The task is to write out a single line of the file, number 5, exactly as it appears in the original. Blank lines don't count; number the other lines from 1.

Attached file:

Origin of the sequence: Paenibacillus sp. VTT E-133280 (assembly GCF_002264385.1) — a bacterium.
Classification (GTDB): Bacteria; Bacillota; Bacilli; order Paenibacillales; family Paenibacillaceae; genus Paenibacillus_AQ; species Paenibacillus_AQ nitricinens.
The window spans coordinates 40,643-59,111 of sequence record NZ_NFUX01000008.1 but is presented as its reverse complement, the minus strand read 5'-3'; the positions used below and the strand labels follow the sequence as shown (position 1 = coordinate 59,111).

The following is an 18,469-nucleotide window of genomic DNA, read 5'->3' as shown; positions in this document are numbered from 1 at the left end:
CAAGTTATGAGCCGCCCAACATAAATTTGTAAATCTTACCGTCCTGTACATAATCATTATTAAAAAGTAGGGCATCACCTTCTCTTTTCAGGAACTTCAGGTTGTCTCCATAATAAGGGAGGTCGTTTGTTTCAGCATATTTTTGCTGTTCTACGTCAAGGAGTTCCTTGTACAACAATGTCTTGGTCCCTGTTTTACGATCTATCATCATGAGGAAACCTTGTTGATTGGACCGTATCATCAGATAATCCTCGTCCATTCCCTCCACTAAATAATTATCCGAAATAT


CAAGTTATGAGCCGCCCAACATAAATTTGTAAATCTTACCGTCCTGTACATAATCATTATTAAAAAGTAGGGCATCACCTTCTCTTTTCAGGAACTTCAGGTTGTCTCCATAATAAGGGAGGTCGTTTGTTTCAGCATATTTTTGCTGTTCTACGTCAAGGAGTTCCTTGTACAACAATGTCTTGGTCCCTGTTTTACGATCTATCATCATGAGGAAACCTTGTTGATTGGACCGTATCATCAGATAATCCTCGTCCATTCCCTCCACTAAATAATTATCCGAAATAT